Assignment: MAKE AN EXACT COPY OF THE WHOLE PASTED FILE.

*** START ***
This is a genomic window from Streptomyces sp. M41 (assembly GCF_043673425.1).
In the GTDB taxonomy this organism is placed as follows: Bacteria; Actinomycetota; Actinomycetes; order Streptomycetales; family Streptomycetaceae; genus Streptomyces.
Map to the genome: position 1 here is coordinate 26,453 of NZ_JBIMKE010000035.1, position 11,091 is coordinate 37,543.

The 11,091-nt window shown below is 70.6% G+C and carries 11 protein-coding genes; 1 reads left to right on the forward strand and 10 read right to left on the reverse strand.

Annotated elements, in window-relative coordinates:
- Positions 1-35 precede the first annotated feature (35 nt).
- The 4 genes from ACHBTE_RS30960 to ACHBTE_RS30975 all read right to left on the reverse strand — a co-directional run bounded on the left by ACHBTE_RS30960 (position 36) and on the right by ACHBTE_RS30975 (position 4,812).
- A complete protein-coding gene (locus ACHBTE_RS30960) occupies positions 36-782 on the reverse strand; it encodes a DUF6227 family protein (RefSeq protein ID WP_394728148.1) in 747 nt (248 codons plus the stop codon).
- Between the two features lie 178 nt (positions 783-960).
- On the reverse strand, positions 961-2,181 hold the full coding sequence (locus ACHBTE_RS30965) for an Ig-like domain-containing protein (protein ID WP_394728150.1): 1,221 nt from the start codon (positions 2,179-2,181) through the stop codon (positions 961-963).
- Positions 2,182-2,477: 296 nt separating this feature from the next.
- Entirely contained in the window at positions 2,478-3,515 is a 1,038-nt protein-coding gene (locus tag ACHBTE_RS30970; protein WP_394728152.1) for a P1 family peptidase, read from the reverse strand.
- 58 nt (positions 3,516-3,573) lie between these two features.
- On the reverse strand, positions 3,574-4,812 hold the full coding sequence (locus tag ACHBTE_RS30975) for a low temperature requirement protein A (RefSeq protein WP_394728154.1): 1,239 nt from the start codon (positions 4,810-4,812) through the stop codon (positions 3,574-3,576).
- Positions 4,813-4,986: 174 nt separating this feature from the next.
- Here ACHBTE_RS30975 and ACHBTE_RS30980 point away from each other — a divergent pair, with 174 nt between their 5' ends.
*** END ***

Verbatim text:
This is a genomic window from Streptomyces sp. M41 (assembly GCF_043673425.1).
In the GTDB taxonomy this organism is placed as follows: Bacteria; Actinomycetota; Actinomycetes; order Streptomycetales; family Streptomycetaceae; genus Streptomyces.
Map to the genome: position 1 here is coordinate 26,453 of NZ_JBIMKE010000035.1, position 11,091 is coordinate 37,543.

The 11,091-nt window shown below is 70.6% G+C and carries 11 protein-coding genes; 1 reads left to right on the forward strand and 10 read right to left on the reverse strand.

Annotated elements, in window-relative coordinates:
- Positions 1-35 precede the first annotated feature (35 nt).
- The 4 genes from ACHBTE_RS30960 to ACHBTE_RS30975 all read right to left on the reverse strand — a co-directional run bounded on the left by ACHBTE_RS30960 (position 36) and on the right by ACHBTE_RS30975 (position 4,812).
- A complete protein-coding gene (locus ACHBTE_RS30960) occupies positions 36-782 on the reverse strand; it encodes a DUF6227 family protein (RefSeq protein ID WP_394728148.1) in 747 nt (248 codons plus the stop codon).
- Between the two features lie 178 nt (positions 783-960).
- On the reverse strand, positions 961-2,181 hold the full coding sequence (locus ACHBTE_RS30965) for an Ig-like domain-containing protein (protein ID WP_394728150.1): 1,221 nt from the start codon (positions 2,179-2,181) through the stop codon (positions 961-963).
- Positions 2,182-2,477: 296 nt separating this feature from the next.
- Entirely contained in the window at positions 2,478-3,515 is a 1,038-nt protein-coding gene (locus tag ACHBTE_RS30970; protein WP_394728152.1) for a P1 family peptidase, read from the reverse strand.
- 58 nt (positions 3,516-3,573) lie between these two features.
- On the reverse strand, positions 3,574-4,812 hold the full coding sequence (locus tag ACHBTE_RS30975) for a low temperature requirement protein A (RefSeq protein WP_394728154.1): 1,239 nt from the start codon (positions 4,810-4,812) through the stop codon (positions 3,574-3,576).
- Positions 4,813-4,986: 174 nt separating this feature from the next.
- Here ACHBTE_RS30975 and ACHBTE_RS30980 point away from each other — a divergent pair, with 174 nt between their 5' ends.